Too Sighted To Be Blind

11 08 18 StephanieMcCoy BoldBlindBeauty 076 119kb 1

Too Sighted To Be Blind

It seems like it’s been ages since I’ve written anything for Bold Blind Beauty. I’ve been so consumed with all the other aspects of this site it’s been overwhelming. Things like updating policies, products, and people to feature, have taken so much time my choices are limited.

Image Description is in the body of the post.

One of the things I seldom talk about is how I adjusted to living with blindness. Next month will be 10 years since I gave up driving and began adapting to losing some of my independence. During that time my left eye was unusable and my “good” right eye had these massive floaters. 

I used to think floaters were these tiny specks that I’ve had for as long as I can remember. As a high myope (severely nearsighted) I remember seeing my first floaters when I was very young. But the ones I had 10 years ago were different. They were solid black clouds that constantly moved to obscure everything in my line of sight. Imagine driving and suddenly you’re unable to see street signs, traffic lights, people, and vehicles on the road–it’s scary.

After I stopped driving I’d have to wait until January 2009 for what would be my last vitrectomy (macular hole surgery). During a vitrectomy, a gas bubble is injected into the eye. This particular surgery was a little different because my surgeon was going to remove those annoying floaters as well.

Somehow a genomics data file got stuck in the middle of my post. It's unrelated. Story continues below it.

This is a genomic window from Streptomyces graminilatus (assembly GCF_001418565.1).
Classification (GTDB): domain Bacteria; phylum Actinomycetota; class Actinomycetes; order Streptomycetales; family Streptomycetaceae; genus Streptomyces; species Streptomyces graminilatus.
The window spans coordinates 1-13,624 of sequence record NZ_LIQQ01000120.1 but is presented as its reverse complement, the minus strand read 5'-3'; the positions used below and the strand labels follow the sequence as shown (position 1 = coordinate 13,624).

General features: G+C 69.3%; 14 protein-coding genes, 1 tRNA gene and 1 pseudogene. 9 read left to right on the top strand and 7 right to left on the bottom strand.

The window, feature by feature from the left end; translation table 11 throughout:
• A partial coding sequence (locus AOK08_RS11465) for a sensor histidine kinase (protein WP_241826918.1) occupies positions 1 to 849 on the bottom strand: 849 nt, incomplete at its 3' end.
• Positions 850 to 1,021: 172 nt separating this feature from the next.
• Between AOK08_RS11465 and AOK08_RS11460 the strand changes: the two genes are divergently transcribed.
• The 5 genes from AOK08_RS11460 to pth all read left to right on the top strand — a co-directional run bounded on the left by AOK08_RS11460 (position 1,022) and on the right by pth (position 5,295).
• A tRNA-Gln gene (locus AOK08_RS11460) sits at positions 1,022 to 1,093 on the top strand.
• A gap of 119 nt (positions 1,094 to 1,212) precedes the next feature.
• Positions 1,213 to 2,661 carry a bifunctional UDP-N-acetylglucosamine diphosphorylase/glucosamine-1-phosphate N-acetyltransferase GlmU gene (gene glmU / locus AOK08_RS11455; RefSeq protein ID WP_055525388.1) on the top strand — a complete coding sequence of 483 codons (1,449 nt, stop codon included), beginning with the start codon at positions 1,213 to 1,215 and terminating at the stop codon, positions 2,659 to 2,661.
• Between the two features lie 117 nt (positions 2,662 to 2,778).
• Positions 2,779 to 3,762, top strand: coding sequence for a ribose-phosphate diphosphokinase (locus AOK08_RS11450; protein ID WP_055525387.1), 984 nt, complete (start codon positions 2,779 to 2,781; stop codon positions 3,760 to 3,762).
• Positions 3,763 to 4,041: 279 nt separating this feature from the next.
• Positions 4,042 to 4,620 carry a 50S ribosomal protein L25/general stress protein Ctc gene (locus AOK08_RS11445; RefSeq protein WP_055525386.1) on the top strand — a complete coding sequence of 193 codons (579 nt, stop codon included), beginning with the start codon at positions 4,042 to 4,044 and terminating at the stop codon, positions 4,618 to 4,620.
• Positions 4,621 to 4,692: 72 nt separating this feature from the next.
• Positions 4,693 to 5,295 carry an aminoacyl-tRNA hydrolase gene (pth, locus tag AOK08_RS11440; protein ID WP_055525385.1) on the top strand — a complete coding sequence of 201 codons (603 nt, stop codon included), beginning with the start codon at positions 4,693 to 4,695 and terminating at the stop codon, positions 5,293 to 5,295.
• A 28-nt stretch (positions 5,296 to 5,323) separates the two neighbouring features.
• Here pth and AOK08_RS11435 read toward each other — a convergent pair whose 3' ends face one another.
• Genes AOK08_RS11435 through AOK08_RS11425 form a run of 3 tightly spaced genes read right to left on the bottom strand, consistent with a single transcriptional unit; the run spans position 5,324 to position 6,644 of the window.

Seeing Yet Not Fully Sighted

Veering off topic for a minute, if you’ve never held your head in a downward position for 4 weeks or more, you haven’t lived. Yes, this was what I had to do each time I had a vitrectomy. And let me tell you the first few days after each surgery my neck was on fire. I had to do this on four separate occasions and each time I was ALL IN. 

Image description is in the body of the post.
Hey! I’m Walkin’ Here Tote & Ready To Conquer Tee

To help people understand what it might feel like to be blind there are various simulations from blindfolds to special eyeglasses. If I could point to one experience that prepared me for blindness it would be vitrectomy recovery. While I could see peripherally and downward, being unable to look up when I went for follow-up appointments was a strange feeling. Sort of like ‘you can see, but you can’t.’

Anyway, during this last recovery period, my retina specialist found a leaky blood vessel at the back of my right eye. Though an injection of Avastin stopped the bleeding, I’d find out later I was legally blind.

Too Blind To Be Sighted

To this day, none of my doctors can explain how the first macular hole evolved into the series of issues that stole my sight. Back when it all began the possibility of me ending up where I am today was highly unlikely. Going from healthy eyes to glaucoma, a torn retina, cataracts, uveitis, and blindness still seems like a dream. Yet each day I awaken I know it’s real. 

My blindness is the reason why I advocate for accessibility, inclusion, and representation. No one can know what going blind feels like until you’ve experienced it first-hand. Even then, when one or more of us share the same condition our sight is different for each of us.